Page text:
Finding the Flow Again and Again

How to feel more engaged at work Do you find it difficult to detach yourself from work at the end of the day, especially if you have been working from home more this year? Are you able to really switch off or do you find your thoughts steering back towards your to-do list? While it may feel ...

Early Trauma Influences Metabolism Across Generations

Summary: Early childhood trauma has an impact on glucose metabolism and blood composition, which are passed on to the next generation. Source: University of Zurich People who live through traumatic experiences in childhood often suffer long-lasting consequences that affect their mental and physical health. But moreover, their children and grand-children can also be impacted as well. In ...

Neurologic and neuroimaging findings in patients with COVID-19

Stéphane Kremer, François Lersy, Mathieu Anheim, Hamid Merdji, Maleka Schenck, Hélène Oesterlé, Federico Bolognini, Julien Messie, Antoine Khalil, Augustin Gaudemer, Sophie Carré, Manel Alleg, Claire Lecocq, Emmanuelle Schmitt, René Anxionnat,  View ORCID ProfileFrançois Zhu, Lavinia Jager, Patrick Nesser, Yannick Talla Mba, Ghazi Hmeydia,  View ORCID ProfileJoseph Benzakoun,  ...

What Happens in Your Brain When You Make Memories?

Maybe it’s a hazy snapshot of your first time riding a bicycle. Or the ability to recite the Pythagorean theorem. It could be as simple as that phone number you scrawled on a napkin before it landed in the trash. Whatever shape they take, our memories help define who we are — and what it ...

Researchers discover the mathematical system used by the brain to organize visual objects

When Plato set out to define what made a human a human, he settled on two primary characteristics: We do not have feathers, and we are bipedal (walking upright on two legs). Plato’s characterization may not encompass all of what identifies a human, but his reduction of an object to its fundamental characteristics provides an ...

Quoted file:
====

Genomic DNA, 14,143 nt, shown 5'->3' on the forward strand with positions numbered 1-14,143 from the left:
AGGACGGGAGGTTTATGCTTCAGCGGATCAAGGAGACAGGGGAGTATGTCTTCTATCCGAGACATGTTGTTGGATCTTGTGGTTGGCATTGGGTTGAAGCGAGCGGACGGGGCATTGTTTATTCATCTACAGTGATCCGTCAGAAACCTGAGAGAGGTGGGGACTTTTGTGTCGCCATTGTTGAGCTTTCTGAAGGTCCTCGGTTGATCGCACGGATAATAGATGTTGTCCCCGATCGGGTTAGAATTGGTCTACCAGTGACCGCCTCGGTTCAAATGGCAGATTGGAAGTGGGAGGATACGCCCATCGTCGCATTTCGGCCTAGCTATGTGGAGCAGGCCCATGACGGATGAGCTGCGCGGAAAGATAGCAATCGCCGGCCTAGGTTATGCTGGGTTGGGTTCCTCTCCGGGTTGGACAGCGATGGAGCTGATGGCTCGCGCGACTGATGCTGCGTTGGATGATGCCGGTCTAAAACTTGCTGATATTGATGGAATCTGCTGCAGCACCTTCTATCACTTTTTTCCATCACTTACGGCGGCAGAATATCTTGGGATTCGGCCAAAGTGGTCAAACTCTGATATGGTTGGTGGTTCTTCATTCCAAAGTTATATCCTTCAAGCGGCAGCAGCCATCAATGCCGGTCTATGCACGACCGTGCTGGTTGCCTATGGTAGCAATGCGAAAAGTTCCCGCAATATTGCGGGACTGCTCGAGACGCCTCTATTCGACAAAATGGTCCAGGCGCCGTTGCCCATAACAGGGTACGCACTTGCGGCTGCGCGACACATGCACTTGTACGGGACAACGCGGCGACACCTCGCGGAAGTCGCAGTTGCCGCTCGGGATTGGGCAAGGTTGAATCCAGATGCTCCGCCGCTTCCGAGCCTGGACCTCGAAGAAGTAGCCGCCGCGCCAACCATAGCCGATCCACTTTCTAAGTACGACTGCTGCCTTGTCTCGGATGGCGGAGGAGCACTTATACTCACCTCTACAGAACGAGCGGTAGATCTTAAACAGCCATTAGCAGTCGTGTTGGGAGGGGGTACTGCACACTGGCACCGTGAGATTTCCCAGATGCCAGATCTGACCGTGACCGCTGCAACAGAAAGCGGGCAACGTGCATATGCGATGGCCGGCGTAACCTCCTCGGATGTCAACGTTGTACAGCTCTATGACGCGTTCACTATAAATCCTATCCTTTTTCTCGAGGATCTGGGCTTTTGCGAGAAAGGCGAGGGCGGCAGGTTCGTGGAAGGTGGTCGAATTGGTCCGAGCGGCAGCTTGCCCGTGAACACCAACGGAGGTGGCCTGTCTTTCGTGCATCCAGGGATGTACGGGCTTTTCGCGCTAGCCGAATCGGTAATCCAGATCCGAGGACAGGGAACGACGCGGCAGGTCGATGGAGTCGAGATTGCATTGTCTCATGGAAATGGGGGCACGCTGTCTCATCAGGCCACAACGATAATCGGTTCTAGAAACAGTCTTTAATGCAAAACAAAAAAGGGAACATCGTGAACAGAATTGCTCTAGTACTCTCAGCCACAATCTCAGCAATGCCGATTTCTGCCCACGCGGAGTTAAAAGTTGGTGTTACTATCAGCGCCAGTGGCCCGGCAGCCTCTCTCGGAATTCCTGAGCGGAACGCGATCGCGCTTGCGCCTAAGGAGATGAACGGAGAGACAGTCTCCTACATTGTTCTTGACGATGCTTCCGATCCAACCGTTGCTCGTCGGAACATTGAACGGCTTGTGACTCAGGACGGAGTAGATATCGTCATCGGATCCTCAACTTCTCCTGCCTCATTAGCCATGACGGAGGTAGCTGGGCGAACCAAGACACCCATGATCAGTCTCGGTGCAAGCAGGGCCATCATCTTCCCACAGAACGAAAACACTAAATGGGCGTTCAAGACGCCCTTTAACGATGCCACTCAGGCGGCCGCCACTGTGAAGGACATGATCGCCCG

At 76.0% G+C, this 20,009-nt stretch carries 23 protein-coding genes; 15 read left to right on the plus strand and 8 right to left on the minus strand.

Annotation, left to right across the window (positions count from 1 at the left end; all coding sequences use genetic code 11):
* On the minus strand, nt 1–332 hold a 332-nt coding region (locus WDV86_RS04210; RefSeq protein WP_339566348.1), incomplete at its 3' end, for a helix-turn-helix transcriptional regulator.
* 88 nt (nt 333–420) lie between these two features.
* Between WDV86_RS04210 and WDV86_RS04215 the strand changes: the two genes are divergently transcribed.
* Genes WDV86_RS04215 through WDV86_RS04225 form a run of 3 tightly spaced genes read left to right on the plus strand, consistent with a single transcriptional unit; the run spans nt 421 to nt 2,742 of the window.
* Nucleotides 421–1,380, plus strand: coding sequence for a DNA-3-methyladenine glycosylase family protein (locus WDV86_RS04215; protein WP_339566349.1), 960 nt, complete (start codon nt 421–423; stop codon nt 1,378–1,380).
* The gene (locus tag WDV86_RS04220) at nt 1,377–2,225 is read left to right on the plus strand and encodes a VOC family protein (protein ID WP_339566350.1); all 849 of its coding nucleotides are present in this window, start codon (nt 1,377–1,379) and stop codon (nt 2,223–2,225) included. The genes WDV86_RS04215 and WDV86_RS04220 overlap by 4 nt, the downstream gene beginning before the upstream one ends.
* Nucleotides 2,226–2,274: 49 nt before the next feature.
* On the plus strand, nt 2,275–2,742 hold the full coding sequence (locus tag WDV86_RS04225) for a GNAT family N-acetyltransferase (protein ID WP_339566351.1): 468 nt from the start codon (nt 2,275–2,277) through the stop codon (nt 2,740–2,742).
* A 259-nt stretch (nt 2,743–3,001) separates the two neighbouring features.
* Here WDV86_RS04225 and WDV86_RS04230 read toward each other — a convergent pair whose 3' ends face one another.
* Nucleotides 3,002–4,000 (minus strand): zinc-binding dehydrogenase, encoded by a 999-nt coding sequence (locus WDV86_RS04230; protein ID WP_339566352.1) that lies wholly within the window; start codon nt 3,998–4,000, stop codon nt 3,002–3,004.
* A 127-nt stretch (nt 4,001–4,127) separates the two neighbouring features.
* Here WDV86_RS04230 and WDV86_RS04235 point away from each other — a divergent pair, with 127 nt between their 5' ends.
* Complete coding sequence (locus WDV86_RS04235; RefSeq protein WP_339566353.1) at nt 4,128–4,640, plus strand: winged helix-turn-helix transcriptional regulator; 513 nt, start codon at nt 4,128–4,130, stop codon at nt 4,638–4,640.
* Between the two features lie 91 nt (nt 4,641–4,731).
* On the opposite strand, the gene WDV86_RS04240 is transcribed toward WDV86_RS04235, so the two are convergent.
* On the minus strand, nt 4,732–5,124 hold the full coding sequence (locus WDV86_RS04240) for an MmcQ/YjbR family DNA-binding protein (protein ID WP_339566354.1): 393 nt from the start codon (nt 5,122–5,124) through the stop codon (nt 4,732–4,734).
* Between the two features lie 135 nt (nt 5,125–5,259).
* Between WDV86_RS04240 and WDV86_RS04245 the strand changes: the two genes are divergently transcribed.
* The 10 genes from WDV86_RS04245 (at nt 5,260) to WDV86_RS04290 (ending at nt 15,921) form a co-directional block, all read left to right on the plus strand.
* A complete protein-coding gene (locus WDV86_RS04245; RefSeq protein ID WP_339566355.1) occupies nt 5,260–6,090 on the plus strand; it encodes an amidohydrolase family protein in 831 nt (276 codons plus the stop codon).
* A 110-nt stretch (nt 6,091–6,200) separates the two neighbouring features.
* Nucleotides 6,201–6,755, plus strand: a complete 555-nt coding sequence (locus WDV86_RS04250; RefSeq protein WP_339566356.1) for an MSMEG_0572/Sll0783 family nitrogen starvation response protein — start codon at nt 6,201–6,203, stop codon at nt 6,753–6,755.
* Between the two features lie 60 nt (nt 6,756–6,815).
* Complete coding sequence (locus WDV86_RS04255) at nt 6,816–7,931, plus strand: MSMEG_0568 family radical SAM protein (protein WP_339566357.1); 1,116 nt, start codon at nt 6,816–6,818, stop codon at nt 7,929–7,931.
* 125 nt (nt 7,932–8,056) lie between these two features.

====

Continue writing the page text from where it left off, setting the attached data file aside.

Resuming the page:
Why Do Our Brains Have Folds?

Most of us have long accepted that our brains look like overgrown, shriveled walnuts. But why do our brains have those telltale wrinkles? The cortex, or the outer surface of the brain — what’s colloquially referred to as “gray matter” — expands and subsequently folds as our brains develop in the womb, said Lisa Ronan, a research ...

The Human Brain: Blessing and Curse

Our brains are mysterious, fragile, and mischievous. That’s what makes them fascinating. The most exciting thing about science is that it can ferry humanity into the unknown. The scientific method, as a mode of observation piloted by humans for generations, has probed outer space, the depths of the oceans, and the inner reaches of cells, ...

Reaction time deficits incurred by Cumulative Mild Head Injury (CMHI) and Post-Concussion Symptoms (PCS) between contact and non-contact sport players: A prospective study

Journal of Psychology in Africa, 2016 Vol. 26, No. 6, 555-557, http://dx.doi.org/10.1080/14330237.2016.1250415 © 2016 Africa Scholarship Development Enterprize  Routledge  Taylor & Francis Group  BRIEF REPORT  Reaction time deficits incurred by Cumulative Mild Head Injury (CMHI) and Post-Concussion Symptoms (PCS) between contact and non-contact sport players: A prospective study  Patricia Maite, Kathryn Nel, and Saraswathic Govender ...